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Representation Of Women In Early British Literature

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In most early British literature a woman is often presented as only one thing: an object. They can be objects of desire, objects of beauty, or merely objects to be owned, but it is rare that a woman is anything more than that. It is even more uncommon to find a female character in literature that is presented as an equal to the men around her. In William Congreve's The Way of the World he plays on the similarities of both his female and male characters to establish just how much of an issue gender really is because though their actions might be similar, the consequences are not.

The tangled web of relationships that connect each character in this story are what drive Congreve's play forward. With each past affair (or current) affair that is revealed the plot gets more and more complicated, but what does not change is the double-standards that arise because of them. The reader is made aware quite early in the play that Mirabell was once known as a rake, someone society would identify as a womanizer by today's standards. It seems that every character is also aware of this fact, that Mirabell used to be a man that slept around, but it is never made much of an issue. He was previously linked to Mrs. Fainall and apparently wooed Lady Wishfort to get closer to her niece, Millamant, who he is attempting to wed throughout the story. It is puzzling that Millamant never seems to have any reservations about him, knowing all of this information. What is even more puzzling, however, is the fact that such a reputation would permanently damage any of the women in this play. It's no secret, to the audience that Fainall is cheating on his wife with Mrs. Marwood and it probably wouldn't be too hard for the other characters to discover this. However, he is never truly punished for his adultery. While he is the prime candidate for most "evil" character of the play due to his plotting and his affair, the only thing Fainall is denied is money that was never meant for him in the first place. Conversely, there are only hints that Mrs. Fainall also slept around during her marriage to Fainall, particularly to Mirabell who she seemed to have past history with. Rather than overlook such information, like was done with Mirabell, Mrs. Fainall's "affair" manages to threaten the reputations and plans of several other characters in the play. Lady Wishfort, Mrs. Fainall's mother, is forced to give Fainall her inheritance as hush money so that he does not publicly scandalize her family with the information of his wife's affair. As a result, the impending marriage of Mirabell and Millamant is also in jeopardy because they would no longer receive Wishfort's money. It's such a huge difference in the amount of drama that is caused by someone's affair, and only because that person was a woman.

Congreve's play seems to establish equality amongst both sexes based on the similarities of their actions. Both males and females in this play plot against each other, lie, and deceive to get what they want. Fainall blackmails Lady Wishfort to give him his wife's inheritance while his wife, almost sensing such a plot would occur, had signed over her money to Mirabell for safekeeping. However, the victims of these types of actions often turn out to be the females a majority of the time. First of all, everyone is after Lady Wishfort in the story, of course this is because she's got the money everyone wants, but a reader can't help but think that maybe a man wouldn't allow himself to be taken advantage of so frequently in the same situation. She almost marries a servant, almost gives her fortune away to someone not even related to her, and ends up giving the fortune to her niece and a man that had previously wronged her and still came out on top. It's also important to note that Lady Wishfort never committed any blatant wrong-doing. She only wanted her niece to marry someone suitable and someone who didn't have a questionable past, in reality this would be considered a kind act, looking out for her relatives. On the other hand, Mirabell does more plotting and scheming than anyone else in the play, yet gets exactly what he wants in the end, the girl and the money. Even a man who's character isn't as upstanding as a woman's still makes out better than her in the end. Congreve seems to establish that women are merely at the whim of the men around them, they do not control their own fates because they are naturally submissive. Lady Wishfort, try as she might, cannot do anything to stop Mirabell's actions and he, therefore, comes out the winner.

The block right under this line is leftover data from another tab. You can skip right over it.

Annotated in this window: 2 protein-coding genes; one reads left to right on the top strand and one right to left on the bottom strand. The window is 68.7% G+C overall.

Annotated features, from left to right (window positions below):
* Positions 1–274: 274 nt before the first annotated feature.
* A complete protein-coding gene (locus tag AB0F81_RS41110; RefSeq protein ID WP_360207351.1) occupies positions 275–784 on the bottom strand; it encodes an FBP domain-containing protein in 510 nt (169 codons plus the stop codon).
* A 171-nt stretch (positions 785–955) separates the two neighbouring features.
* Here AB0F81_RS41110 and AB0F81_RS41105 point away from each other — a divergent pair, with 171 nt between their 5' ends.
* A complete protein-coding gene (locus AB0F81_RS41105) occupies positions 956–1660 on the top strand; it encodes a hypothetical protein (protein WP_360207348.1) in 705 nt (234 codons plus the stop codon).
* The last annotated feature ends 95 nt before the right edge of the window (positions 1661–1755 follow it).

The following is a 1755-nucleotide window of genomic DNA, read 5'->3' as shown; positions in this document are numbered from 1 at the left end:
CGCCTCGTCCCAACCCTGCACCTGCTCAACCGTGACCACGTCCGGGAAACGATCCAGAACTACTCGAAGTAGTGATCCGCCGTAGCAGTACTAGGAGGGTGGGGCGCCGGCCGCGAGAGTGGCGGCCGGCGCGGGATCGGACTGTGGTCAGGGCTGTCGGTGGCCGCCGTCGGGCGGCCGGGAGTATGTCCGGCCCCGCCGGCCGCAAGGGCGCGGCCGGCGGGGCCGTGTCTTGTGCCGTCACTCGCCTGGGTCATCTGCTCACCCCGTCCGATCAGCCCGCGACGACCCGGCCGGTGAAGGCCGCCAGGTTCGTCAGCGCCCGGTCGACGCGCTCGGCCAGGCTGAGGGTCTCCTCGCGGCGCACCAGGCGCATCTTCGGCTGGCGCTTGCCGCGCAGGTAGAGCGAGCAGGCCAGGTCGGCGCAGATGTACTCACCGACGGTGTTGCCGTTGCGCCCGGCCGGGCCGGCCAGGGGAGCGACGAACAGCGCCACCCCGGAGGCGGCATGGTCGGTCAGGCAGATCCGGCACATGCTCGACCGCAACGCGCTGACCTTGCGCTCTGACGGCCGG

The most important fact that was overlooked in class was the true nature of Mirabell and Millamant's relationship. One question never broached in discussion was, "why all the plotting in the first place?" If Mirabell truly loved Millamant like he claimed, why did he need to fight so hard to get the money she was expecting from her aunt? There's no evident reason why they couldn't have lived without such money or her aunt's blessing and yet it seems as if Mirabell practically refuses to marry Millamant without her inheritance. Millamant, the female and again the submissive one, goes along with her beloved's scheming because she loves him and will do whatever it takes to get him to marry her. Millamant, the man, uses his dominance to get her to agree because it seems he will only marry her if he gets her money as well. The woman seems like a fool for only focusing on love and only gets what she wants as a result of her man's intelligence and cunning, but he certainly wasn't just in it for the love.

John Donne's Song could probably be described best in one word: pessimistic. However, it certainly doesn't start that way. The most alluring aspect of this poem

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